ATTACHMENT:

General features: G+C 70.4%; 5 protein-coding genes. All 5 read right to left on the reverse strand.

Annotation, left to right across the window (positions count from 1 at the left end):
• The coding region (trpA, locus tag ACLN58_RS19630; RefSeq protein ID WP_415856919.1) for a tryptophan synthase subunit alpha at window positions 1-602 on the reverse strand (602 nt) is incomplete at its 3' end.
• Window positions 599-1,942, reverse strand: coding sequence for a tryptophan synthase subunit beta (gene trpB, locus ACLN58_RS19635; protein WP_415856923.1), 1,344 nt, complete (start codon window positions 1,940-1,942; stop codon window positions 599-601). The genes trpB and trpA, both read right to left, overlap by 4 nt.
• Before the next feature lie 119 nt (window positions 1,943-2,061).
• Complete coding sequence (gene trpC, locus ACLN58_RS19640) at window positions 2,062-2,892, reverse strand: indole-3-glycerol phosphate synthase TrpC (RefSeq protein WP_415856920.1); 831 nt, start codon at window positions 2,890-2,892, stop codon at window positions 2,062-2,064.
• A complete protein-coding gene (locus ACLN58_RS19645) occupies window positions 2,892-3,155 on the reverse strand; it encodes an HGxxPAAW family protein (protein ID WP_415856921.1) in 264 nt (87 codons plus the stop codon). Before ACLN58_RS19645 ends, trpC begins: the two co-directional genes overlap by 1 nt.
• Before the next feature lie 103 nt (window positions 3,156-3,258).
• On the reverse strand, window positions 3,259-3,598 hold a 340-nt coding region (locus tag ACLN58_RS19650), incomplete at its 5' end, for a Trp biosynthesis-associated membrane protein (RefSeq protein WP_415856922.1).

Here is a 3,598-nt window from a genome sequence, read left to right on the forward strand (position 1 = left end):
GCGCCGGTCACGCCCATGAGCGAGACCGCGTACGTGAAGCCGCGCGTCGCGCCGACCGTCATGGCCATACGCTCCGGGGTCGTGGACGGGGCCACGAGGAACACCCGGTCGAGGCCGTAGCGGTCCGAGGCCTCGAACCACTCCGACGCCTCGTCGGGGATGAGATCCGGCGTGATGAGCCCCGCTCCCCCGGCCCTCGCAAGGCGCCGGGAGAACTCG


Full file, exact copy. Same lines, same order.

General features: G+C 70.4%; 5 protein-coding genes. All 5 read right to left on the reverse strand.

Annotation, left to right across the window (positions count from 1 at the left end):
• The coding region (trpA, locus tag ACLN58_RS19630; RefSeq protein ID WP_415856919.1) for a tryptophan synthase subunit alpha at window positions 1-602 on the reverse strand (602 nt) is incomplete at its 3' end.
• Window positions 599-1,942, reverse strand: coding sequence for a tryptophan synthase subunit beta (gene trpB, locus ACLN58_RS19635; protein WP_415856923.1), 1,344 nt, complete (start codon window positions 1,940-1,942; stop codon window positions 599-601). The genes trpB and trpA, both read right to left, overlap by 4 nt.
• Before the next feature lie 119 nt (window positions 1,943-2,061).
• Complete coding sequence (gene trpC, locus ACLN58_RS19640) at window positions 2,062-2,892, reverse strand: indole-3-glycerol phosphate synthase TrpC (RefSeq protein WP_415856920.1); 831 nt, start codon at window positions 2,890-2,892, stop codon at window positions 2,062-2,064.
• A complete protein-coding gene (locus ACLN58_RS19645) occupies window positions 2,892-3,155 on the reverse strand; it encodes an HGxxPAAW family protein (protein ID WP_415856921.1) in 264 nt (87 codons plus the stop codon). Before ACLN58_RS19645 ends, trpC begins: the two co-directional genes overlap by 1 nt.
• Before the next feature lie 103 nt (window positions 3,156-3,258).
• On the reverse strand, window positions 3,259-3,598 hold a 340-nt coding region (locus tag ACLN58_RS19650), incomplete at its 5' end, for a Trp biosynthesis-associated membrane protein (RefSeq protein WP_415856922.1).

Here is a 3,598-nt window from a genome sequence, read left to right on the forward strand (position 1 = left end):
GCGCCGGTCACGCCCATGAGCGAGACCGCGTACGTGAAGCCGCGCGTCGCGCCGACCGTCATGGCCATACGCTCCGGGGTCGTGGACGGGGCCACGAGGAACACCCGGTCGAGGCCGTAGCGGTCCGAGGCCTCGAACCACTCCGACGCCTCGTCGGGGATGAGATCCGGCGTGATGAGCCCCGCTCCCCCGGCCCTCGCAAGGCGCCGGGAGAACTCG